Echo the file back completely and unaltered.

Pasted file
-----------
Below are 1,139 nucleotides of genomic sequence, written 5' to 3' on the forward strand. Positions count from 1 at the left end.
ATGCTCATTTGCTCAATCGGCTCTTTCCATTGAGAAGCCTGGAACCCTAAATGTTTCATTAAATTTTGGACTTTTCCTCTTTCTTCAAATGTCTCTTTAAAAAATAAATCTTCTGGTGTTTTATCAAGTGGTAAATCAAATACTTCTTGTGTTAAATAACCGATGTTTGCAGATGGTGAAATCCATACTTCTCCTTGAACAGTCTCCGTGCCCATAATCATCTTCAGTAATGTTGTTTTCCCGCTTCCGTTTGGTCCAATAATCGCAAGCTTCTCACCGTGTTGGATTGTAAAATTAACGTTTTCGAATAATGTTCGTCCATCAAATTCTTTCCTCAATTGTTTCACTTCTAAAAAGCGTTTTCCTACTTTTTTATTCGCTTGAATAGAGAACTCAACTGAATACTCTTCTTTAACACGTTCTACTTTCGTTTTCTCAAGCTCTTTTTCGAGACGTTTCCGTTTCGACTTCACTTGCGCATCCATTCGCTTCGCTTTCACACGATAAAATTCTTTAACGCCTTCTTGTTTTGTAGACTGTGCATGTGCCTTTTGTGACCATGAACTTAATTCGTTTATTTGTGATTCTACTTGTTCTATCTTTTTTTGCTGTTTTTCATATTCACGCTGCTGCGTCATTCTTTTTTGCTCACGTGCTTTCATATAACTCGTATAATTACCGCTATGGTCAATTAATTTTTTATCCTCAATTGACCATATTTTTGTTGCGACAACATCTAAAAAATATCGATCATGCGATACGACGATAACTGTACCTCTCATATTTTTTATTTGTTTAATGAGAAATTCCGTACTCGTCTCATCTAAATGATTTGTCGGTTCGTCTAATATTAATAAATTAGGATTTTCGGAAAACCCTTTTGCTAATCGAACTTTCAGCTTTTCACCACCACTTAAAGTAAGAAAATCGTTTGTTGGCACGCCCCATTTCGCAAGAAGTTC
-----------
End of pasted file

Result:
Below are 1,139 nucleotides of genomic sequence, written 5' to 3' on the forward strand. Positions count from 1 at the left end.
ATGCTCATTTGCTCAATCGGCTCTTTCCATTGAGAAGCCTGGAACCCTAAATGTTTCATTAAATTTTGGACTTTTCCTCTTTCTTCAAATGTCTCTTTAAAAAATAAATCTTCTGGTGTTTTATCAAGTGGTAAATCAAATACTTCTTGTGTTAAATAACCGATGTTTGCAGATGGTGAAATCCATACTTCTCCTTGAACAGTCTCCGTGCCCATAATCATCTTCAGTAATGTTGTTTTCCCGCTTCCGTTTGGTCCAATAATCGCAAGCTTCTCACCGTGTTGGATTGTAAAATTAACGTTTTCGAATAATGTTCGTCCATCAAATTCTTTCCTCAATTGTTTCACTTCTAAAAAGCGTTTTCCTACTTTTTTATTCGCTTGAATAGAGAACTCAACTGAATACTCTTCTTTAACACGTTCTACTTTCGTTTTCTCAAGCTCTTTTTCGAGACGTTTCCGTTTCGACTTCACTTGCGCATCCATTCGCTTCGCTTTCACACGATAAAATTCTTTAACGCCTTCTTGTTTTGTAGACTGTGCATGTGCCTTTTGTGACCATGAACTTAATTCGTTTATTTGTGATTCTACTTGTTCTATCTTTTTTTGCTGTTTTTCATATTCACGCTGCTGCGTCATTCTTTTTTGCTCACGTGCTTTCATATAACTCGTATAATTACCGCTATGGTCAATTAATTTTTTATCCTCAATTGACCATATTTTTGTTGCGACAACATCTAAAAAATATCGATCATGCGATACGACGATAACTGTACCTCTCATATTTTTTATTTGTTTAATGAGAAATTCCGTACTCGTCTCATCTAAATGATTTGTCGGTTCGTCTAATATTAATAAATTAGGATTTTCGGAAAACCCTTTTGCTAATCGAACTTTCAGCTTTTCACCACCACTTAAAGTAAGAAAATCGTTTGTTGGCACGCCCCATTTCGCAAGAAGTTC